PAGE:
3 min read
Up until a year or two ago, I had an idea or a mental image of how I should look that was nothing like I actually looked. I had it in my head that other people all looked pulled together, well groomed, and polished. I, on the other hand, was always a little untidy with messy, unruly hair. I tried new products in my hair, new hairstyles, new hair stylists, but nothing helped. I could not control my unruly hair and it never looked good, and therefore, in my mind, neither did I.
It wasn’t until I read the book The tools : transform your problems into courage, confidence, and creativity by Phil Stutz and Barry Michels that I realized that I had created this mental image of how I should look and therefore I had created the stress that it caused me when I didn’t measure up.
As children we have a real sense of our true selves – our inner selves. Little children don’t care what other people think about them. However as we age we start to care very much about what others think and we look outside of ourselves for approval. So we start to hide things about ourselves that we think others won’t like. These hidden things eventually replace our inner self and become something negative that we carry around with us – our “Shadow”. We basically turn “something that was beautiful – the inner self – into something we despise: the Shadow. It may seem like the worst part of us, but really, it’s the doorway to the inner self. Only when that doorway is open can we truly express ourselves.”
To open that doorway, imagine “you’re in front of a group of people who make you feel insecure and self-conscious. Focus on the emotions this brings up. Now push those feelings out in front of you and imagine they form a being with a face and body”. When I did this, I came up with the image of an older woman, very badly dressed (think bag lady), short, frumpy, with horrible grey frizzy hair – my Shadow.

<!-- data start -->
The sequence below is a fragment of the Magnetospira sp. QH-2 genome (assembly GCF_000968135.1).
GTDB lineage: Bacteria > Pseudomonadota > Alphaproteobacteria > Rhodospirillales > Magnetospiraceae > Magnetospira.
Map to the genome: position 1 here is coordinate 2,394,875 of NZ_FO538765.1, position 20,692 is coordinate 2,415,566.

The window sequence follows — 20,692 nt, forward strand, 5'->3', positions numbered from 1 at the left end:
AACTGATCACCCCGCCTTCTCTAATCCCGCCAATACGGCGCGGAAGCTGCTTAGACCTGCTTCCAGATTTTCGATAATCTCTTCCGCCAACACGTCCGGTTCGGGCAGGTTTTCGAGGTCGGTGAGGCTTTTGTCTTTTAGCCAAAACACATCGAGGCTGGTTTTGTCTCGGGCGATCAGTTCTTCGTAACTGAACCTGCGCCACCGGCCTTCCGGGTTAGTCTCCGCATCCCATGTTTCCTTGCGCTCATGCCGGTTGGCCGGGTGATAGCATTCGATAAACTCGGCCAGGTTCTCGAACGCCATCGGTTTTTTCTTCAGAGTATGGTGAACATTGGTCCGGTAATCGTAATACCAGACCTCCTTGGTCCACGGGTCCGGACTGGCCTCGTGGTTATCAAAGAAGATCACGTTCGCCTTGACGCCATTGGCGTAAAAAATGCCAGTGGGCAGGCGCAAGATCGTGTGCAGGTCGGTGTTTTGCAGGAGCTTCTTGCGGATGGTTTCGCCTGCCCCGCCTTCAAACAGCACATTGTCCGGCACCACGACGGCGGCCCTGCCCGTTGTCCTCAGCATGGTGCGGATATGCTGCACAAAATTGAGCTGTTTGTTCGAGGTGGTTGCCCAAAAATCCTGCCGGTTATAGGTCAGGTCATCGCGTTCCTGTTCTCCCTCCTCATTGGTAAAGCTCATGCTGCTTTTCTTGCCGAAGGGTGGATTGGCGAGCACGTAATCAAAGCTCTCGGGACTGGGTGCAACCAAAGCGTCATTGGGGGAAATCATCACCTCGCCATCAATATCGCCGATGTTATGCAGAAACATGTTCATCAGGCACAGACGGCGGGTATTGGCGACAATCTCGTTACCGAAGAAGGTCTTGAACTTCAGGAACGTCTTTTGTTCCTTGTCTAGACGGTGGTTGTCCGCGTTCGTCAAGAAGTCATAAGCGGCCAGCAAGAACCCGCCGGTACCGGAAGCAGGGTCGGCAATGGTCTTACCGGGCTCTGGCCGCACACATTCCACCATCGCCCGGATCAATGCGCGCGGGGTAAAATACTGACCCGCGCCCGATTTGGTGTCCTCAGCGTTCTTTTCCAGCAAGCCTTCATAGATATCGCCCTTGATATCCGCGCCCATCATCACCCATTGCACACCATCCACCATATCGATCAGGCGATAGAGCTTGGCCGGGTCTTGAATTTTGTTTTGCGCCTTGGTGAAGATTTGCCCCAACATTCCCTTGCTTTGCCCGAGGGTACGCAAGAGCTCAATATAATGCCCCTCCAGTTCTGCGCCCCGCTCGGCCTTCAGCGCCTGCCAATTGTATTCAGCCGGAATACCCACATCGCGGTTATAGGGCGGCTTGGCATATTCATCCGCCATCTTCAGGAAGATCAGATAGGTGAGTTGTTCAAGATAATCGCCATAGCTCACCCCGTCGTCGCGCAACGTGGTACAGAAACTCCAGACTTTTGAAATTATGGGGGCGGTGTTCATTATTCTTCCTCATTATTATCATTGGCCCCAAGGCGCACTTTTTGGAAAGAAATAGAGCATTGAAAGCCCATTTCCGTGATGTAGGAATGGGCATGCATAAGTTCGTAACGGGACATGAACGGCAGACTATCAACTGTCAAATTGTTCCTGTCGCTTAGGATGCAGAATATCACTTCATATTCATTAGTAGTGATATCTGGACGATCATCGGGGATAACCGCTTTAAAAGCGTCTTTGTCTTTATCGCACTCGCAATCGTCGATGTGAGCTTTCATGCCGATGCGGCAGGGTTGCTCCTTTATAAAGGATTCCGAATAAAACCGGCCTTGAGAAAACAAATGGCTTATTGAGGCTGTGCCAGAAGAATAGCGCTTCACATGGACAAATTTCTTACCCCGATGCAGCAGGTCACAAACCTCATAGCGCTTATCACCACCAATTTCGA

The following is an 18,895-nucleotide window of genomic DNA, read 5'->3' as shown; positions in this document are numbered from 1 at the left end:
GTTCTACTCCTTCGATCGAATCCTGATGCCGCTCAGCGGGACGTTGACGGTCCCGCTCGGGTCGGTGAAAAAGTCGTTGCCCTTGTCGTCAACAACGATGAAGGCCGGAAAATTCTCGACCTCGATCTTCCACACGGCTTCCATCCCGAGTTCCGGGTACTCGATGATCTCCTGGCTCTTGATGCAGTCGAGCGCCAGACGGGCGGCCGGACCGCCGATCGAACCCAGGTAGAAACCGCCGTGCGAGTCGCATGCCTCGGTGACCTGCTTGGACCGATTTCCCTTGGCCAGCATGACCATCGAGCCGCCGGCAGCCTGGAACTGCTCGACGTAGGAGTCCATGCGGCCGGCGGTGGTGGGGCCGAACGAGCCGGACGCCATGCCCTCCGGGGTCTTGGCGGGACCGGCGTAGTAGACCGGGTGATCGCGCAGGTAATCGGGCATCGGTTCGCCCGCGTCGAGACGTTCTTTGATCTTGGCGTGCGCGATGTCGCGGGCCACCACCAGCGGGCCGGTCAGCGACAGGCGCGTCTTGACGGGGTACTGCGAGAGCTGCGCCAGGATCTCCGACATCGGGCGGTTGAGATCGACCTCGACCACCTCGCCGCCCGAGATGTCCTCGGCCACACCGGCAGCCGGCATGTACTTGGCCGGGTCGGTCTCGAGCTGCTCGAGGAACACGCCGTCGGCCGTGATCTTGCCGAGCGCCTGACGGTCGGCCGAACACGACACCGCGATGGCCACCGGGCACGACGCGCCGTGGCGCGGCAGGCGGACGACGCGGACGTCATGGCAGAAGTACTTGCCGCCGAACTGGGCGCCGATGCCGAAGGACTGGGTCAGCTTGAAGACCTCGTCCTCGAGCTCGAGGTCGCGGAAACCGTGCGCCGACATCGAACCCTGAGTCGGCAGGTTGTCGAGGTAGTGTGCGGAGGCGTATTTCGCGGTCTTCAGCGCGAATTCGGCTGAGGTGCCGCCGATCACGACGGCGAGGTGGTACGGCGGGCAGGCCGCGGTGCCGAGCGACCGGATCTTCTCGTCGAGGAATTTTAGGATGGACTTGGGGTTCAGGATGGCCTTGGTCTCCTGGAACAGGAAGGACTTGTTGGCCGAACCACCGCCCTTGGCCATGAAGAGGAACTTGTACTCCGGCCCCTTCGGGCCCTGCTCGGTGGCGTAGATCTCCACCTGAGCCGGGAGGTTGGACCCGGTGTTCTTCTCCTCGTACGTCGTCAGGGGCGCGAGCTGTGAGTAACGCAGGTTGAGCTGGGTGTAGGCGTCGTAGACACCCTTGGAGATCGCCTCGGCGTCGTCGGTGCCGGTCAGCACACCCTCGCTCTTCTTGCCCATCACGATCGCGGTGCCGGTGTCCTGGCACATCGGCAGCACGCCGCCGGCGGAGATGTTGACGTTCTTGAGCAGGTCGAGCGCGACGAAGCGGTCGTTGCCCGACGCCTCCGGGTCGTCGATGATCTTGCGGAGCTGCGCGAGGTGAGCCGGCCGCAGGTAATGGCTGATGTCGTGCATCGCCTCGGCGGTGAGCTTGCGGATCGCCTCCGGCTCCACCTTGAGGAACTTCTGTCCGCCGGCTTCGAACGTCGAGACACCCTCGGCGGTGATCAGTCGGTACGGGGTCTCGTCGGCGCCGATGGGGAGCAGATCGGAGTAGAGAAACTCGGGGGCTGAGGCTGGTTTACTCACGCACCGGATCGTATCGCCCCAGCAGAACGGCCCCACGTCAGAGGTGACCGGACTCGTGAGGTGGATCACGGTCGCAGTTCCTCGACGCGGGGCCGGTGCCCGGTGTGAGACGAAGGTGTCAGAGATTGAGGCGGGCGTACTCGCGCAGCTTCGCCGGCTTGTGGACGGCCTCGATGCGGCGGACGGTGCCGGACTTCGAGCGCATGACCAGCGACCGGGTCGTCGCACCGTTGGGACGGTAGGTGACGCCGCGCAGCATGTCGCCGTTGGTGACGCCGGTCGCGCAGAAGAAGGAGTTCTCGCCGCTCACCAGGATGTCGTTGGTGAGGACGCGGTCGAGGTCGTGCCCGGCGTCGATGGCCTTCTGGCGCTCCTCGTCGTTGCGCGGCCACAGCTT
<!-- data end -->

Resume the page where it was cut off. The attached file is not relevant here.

Our Shadow is “everything we don’t want to be but fear we are, represented in a single image.” By putting a face and body on my Shadow, I effectively set her free. She was no longer something I hid inside but she became something outside of me – she became an ally. So when I faced myself in the mirror and did not see a polished, pulled together image looking back, instead of panicking and thinking I look terrible, my hair is horrible, I would see my Shadow smiling at me and that made it easier for me to be me. Even though she used to be something I tried to hide, now that she was out, I really liked her. She made me feel good when I pictured her smiling at me.
So without doing anything physical to my hair, I have totally changed the way I look. I have stopped fighting my hair and trying, unsuccessfully, to control it. I still have crazy, wavy salt and pepper (mostly salt) hair. But the difference is that I’m okay with it now. I’m no longer trying to tame it to be something that it’s not. Even though nothing on the outside has changed, I feel good about the way I look and other people notice it too. I actually get compliments on my crazy, wavy, grey hair. I no longer strive to be something I’m not, even when I am around very well groomed people with manageable hair. And when I forget and slip back into my old ways, my Shadow is there to remind me that my true inner self is a good thing.
What does your Shadow look like?